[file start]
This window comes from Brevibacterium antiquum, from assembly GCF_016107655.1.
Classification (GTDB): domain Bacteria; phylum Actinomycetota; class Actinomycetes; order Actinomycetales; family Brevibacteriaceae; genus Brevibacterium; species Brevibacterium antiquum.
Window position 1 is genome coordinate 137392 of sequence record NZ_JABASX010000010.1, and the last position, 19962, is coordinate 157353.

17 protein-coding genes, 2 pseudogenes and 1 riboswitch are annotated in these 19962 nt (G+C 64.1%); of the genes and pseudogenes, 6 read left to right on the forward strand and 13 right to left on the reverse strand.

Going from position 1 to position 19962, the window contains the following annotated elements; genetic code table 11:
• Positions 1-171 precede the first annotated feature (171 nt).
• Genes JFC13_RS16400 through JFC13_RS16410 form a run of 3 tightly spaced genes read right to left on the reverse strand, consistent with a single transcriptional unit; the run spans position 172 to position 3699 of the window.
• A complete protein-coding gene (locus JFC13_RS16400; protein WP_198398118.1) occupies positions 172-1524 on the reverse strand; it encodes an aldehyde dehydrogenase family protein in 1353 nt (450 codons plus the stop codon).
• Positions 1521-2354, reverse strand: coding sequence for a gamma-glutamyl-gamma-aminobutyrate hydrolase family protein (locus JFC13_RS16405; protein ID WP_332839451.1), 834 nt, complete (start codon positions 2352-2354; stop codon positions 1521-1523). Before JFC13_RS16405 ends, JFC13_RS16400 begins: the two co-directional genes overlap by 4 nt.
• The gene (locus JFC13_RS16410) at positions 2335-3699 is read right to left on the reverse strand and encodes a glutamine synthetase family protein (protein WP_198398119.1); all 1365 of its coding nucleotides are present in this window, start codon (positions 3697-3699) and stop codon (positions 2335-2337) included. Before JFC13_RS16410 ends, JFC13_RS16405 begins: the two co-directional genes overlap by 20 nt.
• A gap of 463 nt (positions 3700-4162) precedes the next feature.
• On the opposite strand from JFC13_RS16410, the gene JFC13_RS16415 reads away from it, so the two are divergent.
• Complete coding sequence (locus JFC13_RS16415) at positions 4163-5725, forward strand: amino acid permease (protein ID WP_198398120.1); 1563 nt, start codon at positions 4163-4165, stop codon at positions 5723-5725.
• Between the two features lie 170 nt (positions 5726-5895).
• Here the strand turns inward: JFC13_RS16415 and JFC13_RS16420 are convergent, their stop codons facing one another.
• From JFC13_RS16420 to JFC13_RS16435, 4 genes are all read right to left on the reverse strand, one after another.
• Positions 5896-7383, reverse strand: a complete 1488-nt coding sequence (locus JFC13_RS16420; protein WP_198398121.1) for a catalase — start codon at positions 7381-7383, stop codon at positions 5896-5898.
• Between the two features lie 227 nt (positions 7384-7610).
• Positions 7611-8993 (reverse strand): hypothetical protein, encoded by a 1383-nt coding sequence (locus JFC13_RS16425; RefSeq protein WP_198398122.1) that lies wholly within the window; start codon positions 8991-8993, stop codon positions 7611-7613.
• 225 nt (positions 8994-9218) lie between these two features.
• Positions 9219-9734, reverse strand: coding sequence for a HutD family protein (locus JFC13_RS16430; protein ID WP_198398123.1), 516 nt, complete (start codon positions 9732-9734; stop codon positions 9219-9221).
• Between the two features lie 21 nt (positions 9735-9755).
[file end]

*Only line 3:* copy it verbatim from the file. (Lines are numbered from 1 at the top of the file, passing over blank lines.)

Window position 1 is genome coordinate 137392 of sequence record NZ_JABASX010000010.1, and the last position, 19962, is coordinate 157353.